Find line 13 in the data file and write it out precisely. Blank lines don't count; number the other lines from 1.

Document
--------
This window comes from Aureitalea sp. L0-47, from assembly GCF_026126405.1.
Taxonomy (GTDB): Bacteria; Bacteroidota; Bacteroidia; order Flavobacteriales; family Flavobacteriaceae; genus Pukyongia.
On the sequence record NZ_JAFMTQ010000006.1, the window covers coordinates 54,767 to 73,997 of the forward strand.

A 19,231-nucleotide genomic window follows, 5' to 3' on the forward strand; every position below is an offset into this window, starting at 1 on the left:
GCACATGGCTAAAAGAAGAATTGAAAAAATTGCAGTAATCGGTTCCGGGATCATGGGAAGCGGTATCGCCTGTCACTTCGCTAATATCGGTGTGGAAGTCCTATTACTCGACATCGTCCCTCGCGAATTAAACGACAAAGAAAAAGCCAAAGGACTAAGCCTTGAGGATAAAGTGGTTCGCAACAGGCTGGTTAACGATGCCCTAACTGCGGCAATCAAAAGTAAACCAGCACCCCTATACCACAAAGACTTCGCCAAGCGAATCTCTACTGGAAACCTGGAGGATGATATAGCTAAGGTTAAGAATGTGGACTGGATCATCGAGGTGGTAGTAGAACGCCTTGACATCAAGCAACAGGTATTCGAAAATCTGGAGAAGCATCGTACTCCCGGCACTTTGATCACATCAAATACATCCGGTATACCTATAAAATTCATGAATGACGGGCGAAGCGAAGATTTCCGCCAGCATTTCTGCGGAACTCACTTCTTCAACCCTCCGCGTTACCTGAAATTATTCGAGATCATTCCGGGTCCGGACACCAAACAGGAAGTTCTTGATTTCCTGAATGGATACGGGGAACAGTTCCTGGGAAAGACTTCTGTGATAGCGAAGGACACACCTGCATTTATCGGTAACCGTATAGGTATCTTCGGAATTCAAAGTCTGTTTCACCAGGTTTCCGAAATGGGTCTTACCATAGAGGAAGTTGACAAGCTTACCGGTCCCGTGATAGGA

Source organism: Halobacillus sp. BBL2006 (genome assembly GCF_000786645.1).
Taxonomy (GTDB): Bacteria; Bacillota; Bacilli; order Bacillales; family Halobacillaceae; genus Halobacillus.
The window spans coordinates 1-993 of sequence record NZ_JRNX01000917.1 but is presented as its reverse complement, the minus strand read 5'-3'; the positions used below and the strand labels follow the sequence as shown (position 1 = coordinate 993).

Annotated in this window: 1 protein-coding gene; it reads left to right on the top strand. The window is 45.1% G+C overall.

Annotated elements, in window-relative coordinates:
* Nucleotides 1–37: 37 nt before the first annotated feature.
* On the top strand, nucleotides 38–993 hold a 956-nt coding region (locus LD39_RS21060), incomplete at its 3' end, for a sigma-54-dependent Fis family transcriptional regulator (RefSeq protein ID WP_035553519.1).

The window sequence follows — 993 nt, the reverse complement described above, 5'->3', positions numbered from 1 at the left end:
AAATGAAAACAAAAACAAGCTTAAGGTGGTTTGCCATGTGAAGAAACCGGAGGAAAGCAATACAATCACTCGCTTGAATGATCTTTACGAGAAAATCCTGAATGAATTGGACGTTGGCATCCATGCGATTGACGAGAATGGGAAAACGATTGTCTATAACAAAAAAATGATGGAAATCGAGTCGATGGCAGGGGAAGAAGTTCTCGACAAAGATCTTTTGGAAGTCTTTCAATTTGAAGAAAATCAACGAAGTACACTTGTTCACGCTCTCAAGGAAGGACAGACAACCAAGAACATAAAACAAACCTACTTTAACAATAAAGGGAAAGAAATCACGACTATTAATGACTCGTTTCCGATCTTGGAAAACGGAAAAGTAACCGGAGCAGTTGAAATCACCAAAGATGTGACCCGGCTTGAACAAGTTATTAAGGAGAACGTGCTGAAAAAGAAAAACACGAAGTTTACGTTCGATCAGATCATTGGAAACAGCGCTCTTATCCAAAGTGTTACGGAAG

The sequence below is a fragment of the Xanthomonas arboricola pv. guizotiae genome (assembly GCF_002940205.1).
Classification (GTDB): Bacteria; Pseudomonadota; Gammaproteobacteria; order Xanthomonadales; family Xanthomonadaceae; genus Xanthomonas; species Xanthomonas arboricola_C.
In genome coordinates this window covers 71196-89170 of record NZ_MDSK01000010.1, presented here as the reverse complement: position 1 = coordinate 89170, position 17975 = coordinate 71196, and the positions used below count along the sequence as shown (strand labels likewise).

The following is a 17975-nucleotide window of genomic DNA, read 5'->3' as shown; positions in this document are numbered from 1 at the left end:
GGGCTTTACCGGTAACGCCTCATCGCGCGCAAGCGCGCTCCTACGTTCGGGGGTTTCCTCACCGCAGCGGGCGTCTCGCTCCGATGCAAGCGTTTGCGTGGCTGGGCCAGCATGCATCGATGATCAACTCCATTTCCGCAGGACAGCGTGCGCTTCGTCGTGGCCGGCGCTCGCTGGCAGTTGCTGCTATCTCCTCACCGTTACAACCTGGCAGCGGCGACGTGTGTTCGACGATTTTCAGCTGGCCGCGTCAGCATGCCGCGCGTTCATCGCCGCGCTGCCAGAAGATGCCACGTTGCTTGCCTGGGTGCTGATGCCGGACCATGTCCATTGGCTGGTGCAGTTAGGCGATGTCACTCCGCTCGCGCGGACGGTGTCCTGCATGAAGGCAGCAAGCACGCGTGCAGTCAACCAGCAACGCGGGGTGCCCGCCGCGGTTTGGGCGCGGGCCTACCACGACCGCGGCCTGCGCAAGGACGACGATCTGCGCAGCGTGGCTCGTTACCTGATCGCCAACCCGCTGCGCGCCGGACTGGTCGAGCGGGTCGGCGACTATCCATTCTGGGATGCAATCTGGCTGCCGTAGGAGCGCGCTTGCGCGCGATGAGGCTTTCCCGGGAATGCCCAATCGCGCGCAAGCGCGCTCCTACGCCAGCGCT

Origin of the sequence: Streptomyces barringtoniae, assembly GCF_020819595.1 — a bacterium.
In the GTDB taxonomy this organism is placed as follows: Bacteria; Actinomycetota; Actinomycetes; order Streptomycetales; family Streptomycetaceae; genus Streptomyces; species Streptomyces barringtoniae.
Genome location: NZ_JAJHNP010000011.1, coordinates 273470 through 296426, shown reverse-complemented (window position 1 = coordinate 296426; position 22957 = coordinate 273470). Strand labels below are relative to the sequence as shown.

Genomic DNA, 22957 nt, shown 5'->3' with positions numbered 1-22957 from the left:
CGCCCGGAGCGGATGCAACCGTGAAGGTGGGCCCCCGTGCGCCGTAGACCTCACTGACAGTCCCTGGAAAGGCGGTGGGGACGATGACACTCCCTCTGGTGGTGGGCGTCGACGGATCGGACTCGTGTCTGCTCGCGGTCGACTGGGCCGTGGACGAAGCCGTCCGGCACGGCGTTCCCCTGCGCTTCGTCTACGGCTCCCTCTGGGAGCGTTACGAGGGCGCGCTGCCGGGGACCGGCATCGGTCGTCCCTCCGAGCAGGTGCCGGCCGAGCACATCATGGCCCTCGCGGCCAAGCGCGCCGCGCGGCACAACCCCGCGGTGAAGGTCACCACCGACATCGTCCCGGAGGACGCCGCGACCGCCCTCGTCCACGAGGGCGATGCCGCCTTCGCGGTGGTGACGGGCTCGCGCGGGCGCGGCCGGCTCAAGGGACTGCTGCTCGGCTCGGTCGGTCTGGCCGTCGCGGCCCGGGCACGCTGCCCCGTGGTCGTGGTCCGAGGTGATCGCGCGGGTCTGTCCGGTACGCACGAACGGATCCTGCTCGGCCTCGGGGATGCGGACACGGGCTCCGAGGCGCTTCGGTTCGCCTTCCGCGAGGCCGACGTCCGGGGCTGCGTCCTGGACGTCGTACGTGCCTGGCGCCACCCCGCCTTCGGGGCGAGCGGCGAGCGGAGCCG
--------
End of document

The window sequence follows — 993 nt, the reverse complement described above, 5'->3', positions numbered from 1 at the left end: